Lynn: There are many official measures of excellence for nonfiction books—and then there are personal ones. Two of my go-to measures: how often I find myself reading passages aloud to anyone around me, and if I feel the urge to ask innocent bystanders to look at a page. Rebecca L. Johnson’s book, Masters of Disguise: Amazing Animal Tricksters, had me pouncing on my older grandsons the minute they came home from school. This one gets a five out of five on my Listen to This! scale. Now that I’ve retrieved the book from my grandsons, I can recommend it to all of you.
Trust me on this: Masters of Disguise will teach something new even to those kids who have checked out every bug, bird and animal book the library owns! Johnson puts the spotlight on nine fascinating creatures who have taken the art of deceit to new heights. Each creature gets a chapter divided in two sections. The first part describes the creature in its habitat. The second part, called the “Science Behind the Story,” describes what scientists who are studying the animal have observed, including what is being postulated about the reasons for the creatures’ strange adaptations.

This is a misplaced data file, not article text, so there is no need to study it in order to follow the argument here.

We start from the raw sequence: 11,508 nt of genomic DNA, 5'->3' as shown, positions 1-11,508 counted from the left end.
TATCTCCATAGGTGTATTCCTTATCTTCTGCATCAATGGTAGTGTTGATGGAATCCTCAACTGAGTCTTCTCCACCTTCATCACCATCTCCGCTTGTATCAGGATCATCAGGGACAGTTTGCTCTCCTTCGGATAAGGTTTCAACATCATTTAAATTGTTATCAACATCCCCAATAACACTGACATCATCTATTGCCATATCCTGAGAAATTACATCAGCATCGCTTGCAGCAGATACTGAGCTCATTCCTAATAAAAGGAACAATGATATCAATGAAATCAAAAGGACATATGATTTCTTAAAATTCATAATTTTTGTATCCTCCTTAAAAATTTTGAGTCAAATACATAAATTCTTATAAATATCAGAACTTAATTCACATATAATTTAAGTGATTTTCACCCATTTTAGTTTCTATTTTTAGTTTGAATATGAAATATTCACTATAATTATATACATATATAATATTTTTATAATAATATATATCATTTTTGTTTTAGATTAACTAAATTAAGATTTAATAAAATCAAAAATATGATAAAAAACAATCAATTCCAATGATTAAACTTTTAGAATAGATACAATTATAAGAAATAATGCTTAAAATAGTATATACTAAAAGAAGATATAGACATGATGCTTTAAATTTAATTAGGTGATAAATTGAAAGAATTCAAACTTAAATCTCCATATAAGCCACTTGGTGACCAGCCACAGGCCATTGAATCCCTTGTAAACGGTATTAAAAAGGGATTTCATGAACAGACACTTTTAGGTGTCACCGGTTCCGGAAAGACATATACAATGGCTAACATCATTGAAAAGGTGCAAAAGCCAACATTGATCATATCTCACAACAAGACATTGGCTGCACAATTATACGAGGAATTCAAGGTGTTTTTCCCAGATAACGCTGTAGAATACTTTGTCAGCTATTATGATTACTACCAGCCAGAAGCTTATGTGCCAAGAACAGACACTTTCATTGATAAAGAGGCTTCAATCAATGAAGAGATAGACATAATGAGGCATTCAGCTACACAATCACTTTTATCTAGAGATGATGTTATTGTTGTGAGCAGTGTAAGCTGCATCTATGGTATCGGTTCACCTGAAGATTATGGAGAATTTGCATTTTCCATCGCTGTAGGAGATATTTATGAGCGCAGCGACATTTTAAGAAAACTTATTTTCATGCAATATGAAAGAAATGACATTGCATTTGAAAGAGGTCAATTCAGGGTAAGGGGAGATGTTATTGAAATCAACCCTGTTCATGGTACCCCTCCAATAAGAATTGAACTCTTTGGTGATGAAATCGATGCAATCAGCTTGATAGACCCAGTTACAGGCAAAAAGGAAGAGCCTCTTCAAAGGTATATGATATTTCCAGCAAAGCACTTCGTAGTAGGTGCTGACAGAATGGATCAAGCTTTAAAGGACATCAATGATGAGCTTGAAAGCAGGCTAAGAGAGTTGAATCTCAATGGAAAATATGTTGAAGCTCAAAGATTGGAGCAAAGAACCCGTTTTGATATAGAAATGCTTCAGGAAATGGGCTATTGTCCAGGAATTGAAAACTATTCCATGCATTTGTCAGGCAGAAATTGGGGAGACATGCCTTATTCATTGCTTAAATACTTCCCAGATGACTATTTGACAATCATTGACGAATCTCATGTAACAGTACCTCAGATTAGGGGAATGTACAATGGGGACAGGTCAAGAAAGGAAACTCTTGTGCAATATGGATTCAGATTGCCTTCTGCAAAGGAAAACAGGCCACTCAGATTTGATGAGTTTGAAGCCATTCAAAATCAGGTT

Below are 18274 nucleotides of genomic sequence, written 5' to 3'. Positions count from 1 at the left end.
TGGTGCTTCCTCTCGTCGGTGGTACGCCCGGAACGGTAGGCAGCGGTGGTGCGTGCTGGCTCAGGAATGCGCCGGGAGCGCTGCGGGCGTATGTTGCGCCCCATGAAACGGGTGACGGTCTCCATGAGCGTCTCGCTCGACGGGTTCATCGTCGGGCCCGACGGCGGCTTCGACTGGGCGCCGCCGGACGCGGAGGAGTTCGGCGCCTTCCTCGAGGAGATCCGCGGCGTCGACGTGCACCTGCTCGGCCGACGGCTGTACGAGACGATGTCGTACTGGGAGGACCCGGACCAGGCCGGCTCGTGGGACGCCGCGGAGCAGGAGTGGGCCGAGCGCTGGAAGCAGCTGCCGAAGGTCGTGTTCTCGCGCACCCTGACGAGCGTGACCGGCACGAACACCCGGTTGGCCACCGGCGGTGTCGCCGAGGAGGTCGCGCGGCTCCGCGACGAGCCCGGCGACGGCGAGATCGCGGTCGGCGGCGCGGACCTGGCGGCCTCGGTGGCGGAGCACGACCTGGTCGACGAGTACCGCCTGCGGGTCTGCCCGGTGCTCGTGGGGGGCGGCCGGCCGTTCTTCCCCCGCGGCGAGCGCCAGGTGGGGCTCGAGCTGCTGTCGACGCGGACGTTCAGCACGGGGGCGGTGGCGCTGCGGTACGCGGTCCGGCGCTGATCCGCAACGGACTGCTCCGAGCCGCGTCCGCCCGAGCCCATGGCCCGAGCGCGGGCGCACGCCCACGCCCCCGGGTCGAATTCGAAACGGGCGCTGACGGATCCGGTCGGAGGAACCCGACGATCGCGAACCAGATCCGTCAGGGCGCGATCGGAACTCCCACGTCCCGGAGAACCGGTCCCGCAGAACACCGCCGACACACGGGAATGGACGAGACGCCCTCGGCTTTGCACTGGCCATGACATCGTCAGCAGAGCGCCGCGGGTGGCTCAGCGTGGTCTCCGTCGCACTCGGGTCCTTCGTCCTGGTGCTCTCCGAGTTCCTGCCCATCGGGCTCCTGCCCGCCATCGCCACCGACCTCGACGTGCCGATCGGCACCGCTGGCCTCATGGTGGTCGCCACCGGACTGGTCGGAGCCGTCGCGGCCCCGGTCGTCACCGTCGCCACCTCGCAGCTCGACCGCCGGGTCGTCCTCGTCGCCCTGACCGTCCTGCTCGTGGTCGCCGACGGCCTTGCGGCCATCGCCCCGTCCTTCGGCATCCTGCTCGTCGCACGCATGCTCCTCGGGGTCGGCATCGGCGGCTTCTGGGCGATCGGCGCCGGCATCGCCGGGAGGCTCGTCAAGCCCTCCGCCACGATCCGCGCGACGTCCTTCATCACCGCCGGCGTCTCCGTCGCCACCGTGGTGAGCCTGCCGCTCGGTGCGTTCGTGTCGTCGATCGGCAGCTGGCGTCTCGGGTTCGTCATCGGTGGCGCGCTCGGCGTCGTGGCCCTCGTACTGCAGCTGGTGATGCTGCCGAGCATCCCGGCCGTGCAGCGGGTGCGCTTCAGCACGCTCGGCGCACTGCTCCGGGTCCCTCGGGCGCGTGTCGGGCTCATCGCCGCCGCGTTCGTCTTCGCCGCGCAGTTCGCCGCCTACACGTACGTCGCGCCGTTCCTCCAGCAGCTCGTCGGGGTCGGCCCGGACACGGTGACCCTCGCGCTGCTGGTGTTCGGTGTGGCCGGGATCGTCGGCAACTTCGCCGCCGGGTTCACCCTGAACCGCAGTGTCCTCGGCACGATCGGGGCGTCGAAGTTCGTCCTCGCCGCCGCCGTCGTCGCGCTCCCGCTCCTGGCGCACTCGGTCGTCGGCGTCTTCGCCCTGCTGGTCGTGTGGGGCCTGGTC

Most kids are familiar with practitioners of disguise like walking sticks, but most of the ones my grandsons found in Johnson’s book were new to us and absolutely fascinating! They range from a bird who mimics a poisonous caterpillar to a fish that takes on the smell of coral. Moreover, Johnson’s writing is clear, concise, and completely engaging, making the science behind the “wow” understandable for young readers.
And then there are the photographs! These are truly outstanding large close-ups of animals, details of their habitat, and pictures of scientists at work. Excellent back-matter includes a Glossary, Bibliography and Selected Readings. An ideal book for classroom, use as well as independent reading. Choose any chapter to use for infusing nonfiction CCSS practice and have fun at the same time.